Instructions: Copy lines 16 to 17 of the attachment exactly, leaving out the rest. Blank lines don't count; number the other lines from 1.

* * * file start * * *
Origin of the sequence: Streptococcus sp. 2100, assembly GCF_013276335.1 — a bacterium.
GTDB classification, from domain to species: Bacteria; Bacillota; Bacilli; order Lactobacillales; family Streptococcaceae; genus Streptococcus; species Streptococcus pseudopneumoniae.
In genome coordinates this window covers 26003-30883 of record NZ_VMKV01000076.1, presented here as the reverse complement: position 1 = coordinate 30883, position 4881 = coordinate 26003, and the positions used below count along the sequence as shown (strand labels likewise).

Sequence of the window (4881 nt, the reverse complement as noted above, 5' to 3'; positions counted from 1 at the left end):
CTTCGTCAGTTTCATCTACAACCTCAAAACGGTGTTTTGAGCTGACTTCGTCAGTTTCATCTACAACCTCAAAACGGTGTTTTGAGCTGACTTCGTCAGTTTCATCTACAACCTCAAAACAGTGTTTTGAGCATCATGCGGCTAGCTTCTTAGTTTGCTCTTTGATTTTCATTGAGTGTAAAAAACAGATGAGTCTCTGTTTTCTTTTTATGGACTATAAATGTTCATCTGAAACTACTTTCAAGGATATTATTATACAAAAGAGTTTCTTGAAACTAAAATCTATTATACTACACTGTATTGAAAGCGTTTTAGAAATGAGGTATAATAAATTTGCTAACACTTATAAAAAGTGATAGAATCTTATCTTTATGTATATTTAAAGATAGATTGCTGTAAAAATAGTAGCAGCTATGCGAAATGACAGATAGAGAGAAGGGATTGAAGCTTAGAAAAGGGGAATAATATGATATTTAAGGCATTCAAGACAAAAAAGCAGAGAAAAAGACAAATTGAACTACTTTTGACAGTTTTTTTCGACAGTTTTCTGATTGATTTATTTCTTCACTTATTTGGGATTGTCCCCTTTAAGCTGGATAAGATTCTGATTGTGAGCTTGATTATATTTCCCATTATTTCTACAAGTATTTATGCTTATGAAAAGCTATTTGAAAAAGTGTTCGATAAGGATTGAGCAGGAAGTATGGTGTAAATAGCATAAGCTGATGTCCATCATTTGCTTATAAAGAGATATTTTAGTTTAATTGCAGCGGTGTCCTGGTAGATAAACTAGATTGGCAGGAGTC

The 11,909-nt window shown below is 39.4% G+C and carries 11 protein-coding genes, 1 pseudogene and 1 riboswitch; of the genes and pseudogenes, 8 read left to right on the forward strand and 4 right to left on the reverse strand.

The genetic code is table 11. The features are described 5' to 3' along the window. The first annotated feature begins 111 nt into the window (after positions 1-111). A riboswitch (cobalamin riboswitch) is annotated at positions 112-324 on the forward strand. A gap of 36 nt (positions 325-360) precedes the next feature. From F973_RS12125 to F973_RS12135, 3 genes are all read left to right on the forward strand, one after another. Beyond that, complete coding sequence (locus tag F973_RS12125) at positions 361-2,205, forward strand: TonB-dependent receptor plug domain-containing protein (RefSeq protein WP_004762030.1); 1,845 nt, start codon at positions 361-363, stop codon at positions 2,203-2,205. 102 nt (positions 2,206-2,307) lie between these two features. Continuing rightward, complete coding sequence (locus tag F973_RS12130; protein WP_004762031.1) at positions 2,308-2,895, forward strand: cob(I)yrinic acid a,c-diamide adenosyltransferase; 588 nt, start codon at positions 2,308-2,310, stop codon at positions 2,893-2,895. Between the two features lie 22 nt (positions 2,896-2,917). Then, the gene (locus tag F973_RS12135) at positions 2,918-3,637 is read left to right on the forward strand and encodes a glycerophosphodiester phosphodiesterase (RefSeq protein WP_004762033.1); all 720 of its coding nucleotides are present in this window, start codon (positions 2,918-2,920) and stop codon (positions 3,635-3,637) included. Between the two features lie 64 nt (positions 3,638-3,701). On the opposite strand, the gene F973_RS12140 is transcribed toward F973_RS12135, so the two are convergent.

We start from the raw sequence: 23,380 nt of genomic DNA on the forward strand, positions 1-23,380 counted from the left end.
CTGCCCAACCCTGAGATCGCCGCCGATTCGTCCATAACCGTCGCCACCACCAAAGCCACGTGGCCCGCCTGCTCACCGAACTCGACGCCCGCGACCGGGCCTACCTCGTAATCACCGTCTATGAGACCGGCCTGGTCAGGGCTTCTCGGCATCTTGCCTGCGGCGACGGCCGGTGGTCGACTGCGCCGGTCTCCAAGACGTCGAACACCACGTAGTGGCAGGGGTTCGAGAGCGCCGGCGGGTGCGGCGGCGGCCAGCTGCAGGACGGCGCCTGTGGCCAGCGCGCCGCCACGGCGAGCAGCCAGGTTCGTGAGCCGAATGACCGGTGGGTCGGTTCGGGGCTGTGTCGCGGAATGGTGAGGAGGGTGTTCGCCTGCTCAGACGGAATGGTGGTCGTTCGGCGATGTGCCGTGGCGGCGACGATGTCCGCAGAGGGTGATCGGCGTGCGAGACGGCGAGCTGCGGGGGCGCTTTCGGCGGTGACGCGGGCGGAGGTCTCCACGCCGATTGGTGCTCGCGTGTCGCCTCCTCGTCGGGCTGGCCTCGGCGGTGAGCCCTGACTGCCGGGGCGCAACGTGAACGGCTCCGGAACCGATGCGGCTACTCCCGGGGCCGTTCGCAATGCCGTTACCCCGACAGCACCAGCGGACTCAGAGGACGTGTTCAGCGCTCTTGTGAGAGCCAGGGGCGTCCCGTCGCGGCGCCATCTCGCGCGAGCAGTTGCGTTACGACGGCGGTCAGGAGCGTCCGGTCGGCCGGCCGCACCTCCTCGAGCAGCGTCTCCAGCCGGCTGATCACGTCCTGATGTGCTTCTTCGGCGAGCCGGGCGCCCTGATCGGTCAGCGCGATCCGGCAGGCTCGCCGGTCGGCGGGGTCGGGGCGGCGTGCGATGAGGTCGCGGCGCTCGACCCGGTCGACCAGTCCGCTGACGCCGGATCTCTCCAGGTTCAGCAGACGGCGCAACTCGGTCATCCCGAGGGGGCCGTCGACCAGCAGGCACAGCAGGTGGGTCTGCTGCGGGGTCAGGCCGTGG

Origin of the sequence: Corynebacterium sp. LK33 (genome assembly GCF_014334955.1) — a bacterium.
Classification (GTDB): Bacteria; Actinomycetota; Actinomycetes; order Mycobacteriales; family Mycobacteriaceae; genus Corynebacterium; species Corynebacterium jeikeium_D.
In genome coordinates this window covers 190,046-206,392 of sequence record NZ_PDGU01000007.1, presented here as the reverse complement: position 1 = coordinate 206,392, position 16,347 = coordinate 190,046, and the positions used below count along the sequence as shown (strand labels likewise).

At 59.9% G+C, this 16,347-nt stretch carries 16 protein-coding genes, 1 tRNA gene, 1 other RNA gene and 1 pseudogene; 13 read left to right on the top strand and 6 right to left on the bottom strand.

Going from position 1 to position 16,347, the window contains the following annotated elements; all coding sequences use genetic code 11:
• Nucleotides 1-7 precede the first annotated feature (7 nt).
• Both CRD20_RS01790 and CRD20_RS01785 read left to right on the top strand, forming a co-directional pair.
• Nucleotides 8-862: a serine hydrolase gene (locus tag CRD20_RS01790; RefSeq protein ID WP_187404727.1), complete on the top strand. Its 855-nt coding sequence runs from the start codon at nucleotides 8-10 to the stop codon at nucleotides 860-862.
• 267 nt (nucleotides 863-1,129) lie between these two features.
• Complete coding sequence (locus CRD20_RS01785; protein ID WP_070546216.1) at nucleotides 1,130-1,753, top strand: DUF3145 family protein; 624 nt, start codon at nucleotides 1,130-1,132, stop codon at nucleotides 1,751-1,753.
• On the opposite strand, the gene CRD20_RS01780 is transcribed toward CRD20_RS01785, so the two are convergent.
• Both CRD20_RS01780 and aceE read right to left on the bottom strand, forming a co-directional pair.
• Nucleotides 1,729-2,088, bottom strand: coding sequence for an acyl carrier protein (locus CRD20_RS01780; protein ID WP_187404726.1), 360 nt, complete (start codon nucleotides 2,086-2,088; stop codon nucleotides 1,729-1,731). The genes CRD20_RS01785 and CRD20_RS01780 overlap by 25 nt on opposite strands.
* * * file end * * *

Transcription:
• Both CRD20_RS01790 and CRD20_RS01785 read left to right on the top strand, forming a co-directional pair.
• Nucleotides 8-862: a serine hydrolase gene (locus tag CRD20_RS01790; RefSeq protein ID WP_187404727.1), complete on the top strand. Its 855-nt coding sequence runs from the start codon at nucleotides 8-10 to the stop codon at nucleotides 860-862.